• HI expenditures are projected to exceed HI revenues. After experiencing small surpluses in 2016 and 2017, HI expenditures are expected to exceed revenues, including interest income, in every year during the 75-year projection period. As a result, the HI trust fund assets will need to be redeemed. When the federal government is experiencing unified budget deficits, funding the redemptions requires that additional money be borrowed from the public, thereby increasing the federal deficit and debt.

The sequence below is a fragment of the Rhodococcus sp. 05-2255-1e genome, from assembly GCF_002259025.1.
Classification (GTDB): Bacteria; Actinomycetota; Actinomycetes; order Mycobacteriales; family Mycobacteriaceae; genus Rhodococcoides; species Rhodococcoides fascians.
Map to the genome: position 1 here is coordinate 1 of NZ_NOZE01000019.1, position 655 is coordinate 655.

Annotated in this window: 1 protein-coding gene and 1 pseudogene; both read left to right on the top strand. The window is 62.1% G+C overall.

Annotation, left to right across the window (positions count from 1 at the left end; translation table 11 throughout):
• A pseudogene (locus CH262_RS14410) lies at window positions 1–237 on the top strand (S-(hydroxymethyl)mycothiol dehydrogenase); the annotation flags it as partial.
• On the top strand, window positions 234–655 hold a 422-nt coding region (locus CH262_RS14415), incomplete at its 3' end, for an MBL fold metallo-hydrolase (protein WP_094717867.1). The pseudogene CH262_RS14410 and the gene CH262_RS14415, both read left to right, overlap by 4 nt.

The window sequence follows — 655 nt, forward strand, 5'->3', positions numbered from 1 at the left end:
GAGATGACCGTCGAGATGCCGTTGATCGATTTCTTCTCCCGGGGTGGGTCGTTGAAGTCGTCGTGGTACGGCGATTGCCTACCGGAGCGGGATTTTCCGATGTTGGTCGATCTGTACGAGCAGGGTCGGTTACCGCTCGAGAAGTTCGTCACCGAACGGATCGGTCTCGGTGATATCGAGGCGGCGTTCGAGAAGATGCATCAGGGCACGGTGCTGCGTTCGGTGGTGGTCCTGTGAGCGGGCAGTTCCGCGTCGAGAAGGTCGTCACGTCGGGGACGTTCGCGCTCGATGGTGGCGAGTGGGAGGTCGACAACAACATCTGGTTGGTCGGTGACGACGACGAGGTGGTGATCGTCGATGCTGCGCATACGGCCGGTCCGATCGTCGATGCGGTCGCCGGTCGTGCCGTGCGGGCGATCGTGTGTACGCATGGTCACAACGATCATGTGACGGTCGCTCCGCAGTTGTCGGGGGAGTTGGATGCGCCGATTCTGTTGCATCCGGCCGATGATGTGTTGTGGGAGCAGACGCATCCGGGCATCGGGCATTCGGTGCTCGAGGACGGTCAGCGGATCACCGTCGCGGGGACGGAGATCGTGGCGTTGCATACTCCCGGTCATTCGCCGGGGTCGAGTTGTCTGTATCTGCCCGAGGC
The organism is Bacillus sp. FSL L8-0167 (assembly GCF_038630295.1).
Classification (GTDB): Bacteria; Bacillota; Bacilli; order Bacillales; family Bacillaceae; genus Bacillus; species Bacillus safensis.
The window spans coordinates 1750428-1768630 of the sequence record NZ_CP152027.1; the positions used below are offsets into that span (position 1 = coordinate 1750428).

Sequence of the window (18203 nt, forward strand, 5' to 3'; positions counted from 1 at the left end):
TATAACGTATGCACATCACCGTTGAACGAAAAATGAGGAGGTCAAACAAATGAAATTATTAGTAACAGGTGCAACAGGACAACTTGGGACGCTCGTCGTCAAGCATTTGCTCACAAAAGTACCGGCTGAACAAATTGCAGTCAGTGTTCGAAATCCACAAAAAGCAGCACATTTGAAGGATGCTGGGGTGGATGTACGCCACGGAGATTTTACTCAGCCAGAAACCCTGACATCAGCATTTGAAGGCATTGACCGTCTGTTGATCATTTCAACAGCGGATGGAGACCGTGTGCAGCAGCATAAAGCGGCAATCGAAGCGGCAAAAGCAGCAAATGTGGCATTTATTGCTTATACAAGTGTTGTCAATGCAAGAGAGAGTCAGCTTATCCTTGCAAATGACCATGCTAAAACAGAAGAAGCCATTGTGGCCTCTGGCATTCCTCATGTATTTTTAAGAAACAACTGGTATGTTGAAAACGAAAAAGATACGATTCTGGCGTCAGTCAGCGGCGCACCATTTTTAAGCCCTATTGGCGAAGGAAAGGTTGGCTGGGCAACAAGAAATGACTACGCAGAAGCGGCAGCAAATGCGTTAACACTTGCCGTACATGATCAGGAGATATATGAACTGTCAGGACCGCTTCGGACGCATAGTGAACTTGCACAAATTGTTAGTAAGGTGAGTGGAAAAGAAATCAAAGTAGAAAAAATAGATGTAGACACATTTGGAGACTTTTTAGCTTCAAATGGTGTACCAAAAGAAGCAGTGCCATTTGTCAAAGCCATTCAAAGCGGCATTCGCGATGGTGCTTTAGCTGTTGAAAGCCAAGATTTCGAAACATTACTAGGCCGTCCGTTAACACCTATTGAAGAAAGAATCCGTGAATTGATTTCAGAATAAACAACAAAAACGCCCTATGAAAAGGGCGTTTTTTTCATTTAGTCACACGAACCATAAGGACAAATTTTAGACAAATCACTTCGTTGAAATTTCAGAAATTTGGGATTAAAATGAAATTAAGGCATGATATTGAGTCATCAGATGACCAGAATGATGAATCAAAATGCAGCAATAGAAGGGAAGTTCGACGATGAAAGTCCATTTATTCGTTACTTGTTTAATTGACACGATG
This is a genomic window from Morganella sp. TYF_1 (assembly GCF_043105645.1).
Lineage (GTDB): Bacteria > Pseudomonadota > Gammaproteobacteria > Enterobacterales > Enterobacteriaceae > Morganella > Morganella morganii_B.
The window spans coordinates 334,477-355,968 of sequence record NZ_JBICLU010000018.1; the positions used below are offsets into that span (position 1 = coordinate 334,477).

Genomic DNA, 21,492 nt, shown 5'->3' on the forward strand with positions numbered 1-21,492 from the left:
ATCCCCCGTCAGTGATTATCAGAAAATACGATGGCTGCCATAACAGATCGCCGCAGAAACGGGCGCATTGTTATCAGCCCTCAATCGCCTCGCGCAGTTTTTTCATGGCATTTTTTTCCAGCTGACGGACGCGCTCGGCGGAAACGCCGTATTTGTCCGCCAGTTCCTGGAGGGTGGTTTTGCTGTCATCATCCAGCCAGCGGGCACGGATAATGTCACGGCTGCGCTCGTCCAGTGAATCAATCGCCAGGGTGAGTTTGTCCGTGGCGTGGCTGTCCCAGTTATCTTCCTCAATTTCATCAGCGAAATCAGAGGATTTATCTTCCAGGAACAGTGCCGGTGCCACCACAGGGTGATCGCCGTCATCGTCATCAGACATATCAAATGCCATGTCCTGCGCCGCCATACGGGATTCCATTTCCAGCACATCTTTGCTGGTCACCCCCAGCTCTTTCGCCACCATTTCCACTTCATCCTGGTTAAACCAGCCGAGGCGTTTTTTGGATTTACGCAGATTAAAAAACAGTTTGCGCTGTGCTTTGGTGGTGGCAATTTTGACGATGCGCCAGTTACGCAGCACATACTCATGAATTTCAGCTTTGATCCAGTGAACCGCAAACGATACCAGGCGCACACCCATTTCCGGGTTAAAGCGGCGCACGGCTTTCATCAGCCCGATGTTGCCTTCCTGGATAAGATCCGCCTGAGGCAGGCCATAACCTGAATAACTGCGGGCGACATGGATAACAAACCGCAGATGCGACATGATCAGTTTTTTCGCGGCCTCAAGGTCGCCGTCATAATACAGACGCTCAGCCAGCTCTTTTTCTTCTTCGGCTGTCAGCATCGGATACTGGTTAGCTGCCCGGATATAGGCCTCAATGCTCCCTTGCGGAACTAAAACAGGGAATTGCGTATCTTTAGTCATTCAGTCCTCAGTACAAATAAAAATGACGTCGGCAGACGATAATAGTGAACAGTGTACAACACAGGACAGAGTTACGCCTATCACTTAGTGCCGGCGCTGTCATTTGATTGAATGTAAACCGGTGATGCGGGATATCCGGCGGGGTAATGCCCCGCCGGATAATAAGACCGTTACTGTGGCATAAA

• The HI trust fund is projected to be depleted in 2026. At that time, tax revenues are projected to cover only 91 percent of program costs, with the share declining to 78 percent in 2039 and then increasing to 85 percent in 2092. There is no current provision allowing for general fund transfers to cover HI expenditures in excess of dedicated revenues.
  • The projected HI deficit over the next 75 years is 0.82 percent of taxable payroll. Eliminating this deficit would require an immediate 28 percent increase in standard payroll taxes or an immediate 17 percent reduction in expenditures—or some combination of the two. Delaying action would require more severe changes in the future.